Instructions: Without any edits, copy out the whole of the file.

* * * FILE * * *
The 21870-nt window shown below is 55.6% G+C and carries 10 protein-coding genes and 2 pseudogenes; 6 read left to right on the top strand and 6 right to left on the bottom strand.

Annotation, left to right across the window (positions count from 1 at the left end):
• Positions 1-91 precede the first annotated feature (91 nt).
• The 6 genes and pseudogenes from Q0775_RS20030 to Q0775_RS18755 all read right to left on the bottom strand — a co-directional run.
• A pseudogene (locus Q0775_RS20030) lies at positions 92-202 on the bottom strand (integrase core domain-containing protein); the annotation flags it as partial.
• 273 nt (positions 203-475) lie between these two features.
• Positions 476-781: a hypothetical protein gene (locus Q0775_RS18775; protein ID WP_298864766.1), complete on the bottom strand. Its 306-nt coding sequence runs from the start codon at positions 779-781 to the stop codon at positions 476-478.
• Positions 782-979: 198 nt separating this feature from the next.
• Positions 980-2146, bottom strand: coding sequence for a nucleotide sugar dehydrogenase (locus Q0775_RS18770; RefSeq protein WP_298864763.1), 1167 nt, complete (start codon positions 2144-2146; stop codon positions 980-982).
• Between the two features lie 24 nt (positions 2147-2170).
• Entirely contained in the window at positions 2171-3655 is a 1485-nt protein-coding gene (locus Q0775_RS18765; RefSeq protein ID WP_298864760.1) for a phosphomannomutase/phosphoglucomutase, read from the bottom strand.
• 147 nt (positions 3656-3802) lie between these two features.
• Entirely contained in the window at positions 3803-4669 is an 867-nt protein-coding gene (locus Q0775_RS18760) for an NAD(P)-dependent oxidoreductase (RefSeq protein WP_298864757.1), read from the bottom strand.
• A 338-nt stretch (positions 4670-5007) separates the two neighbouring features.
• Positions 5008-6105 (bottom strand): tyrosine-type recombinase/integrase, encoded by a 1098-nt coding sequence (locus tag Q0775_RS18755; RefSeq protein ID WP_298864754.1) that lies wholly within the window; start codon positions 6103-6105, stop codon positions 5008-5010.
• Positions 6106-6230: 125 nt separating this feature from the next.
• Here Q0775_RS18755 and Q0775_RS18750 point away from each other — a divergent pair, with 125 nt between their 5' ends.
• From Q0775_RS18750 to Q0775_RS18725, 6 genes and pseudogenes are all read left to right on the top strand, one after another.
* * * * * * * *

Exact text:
The 21870-nt window shown below is 55.6% G+C and carries 10 protein-coding genes and 2 pseudogenes; 6 read left to right on the top strand and 6 right to left on the bottom strand.

Annotation, left to right across the window (positions count from 1 at the left end):
• Positions 1-91 precede the first annotated feature (91 nt).
• The 6 genes and pseudogenes from Q0775_RS20030 to Q0775_RS18755 all read right to left on the bottom strand — a co-directional run.
• A pseudogene (locus Q0775_RS20030) lies at positions 92-202 on the bottom strand (integrase core domain-containing protein); the annotation flags it as partial.
• 273 nt (positions 203-475) lie between these two features.
• Positions 476-781: a hypothetical protein gene (locus Q0775_RS18775; protein ID WP_298864766.1), complete on the bottom strand. Its 306-nt coding sequence runs from the start codon at positions 779-781 to the stop codon at positions 476-478.
• Positions 782-979: 198 nt separating this feature from the next.
• Positions 980-2146, bottom strand: coding sequence for a nucleotide sugar dehydrogenase (locus Q0775_RS18770; RefSeq protein WP_298864763.1), 1167 nt, complete (start codon positions 2144-2146; stop codon positions 980-982).
• Between the two features lie 24 nt (positions 2147-2170).
• Entirely contained in the window at positions 2171-3655 is a 1485-nt protein-coding gene (locus Q0775_RS18765; RefSeq protein ID WP_298864760.1) for a phosphomannomutase/phosphoglucomutase, read from the bottom strand.
• 147 nt (positions 3656-3802) lie between these two features.
• Entirely contained in the window at positions 3803-4669 is an 867-nt protein-coding gene (locus Q0775_RS18760) for an NAD(P)-dependent oxidoreductase (RefSeq protein WP_298864757.1), read from the bottom strand.
• A 338-nt stretch (positions 4670-5007) separates the two neighbouring features.
• Positions 5008-6105 (bottom strand): tyrosine-type recombinase/integrase, encoded by a 1098-nt coding sequence (locus tag Q0775_RS18755; RefSeq protein ID WP_298864754.1) that lies wholly within the window; start codon positions 6103-6105, stop codon positions 5008-5010.
• Positions 6106-6230: 125 nt separating this feature from the next.
• Here Q0775_RS18755 and Q0775_RS18750 point away from each other — a divergent pair, with 125 nt between their 5' ends.
• From Q0775_RS18750 to Q0775_RS18725, 6 genes and pseudogenes are all read left to right on the top strand, one after another.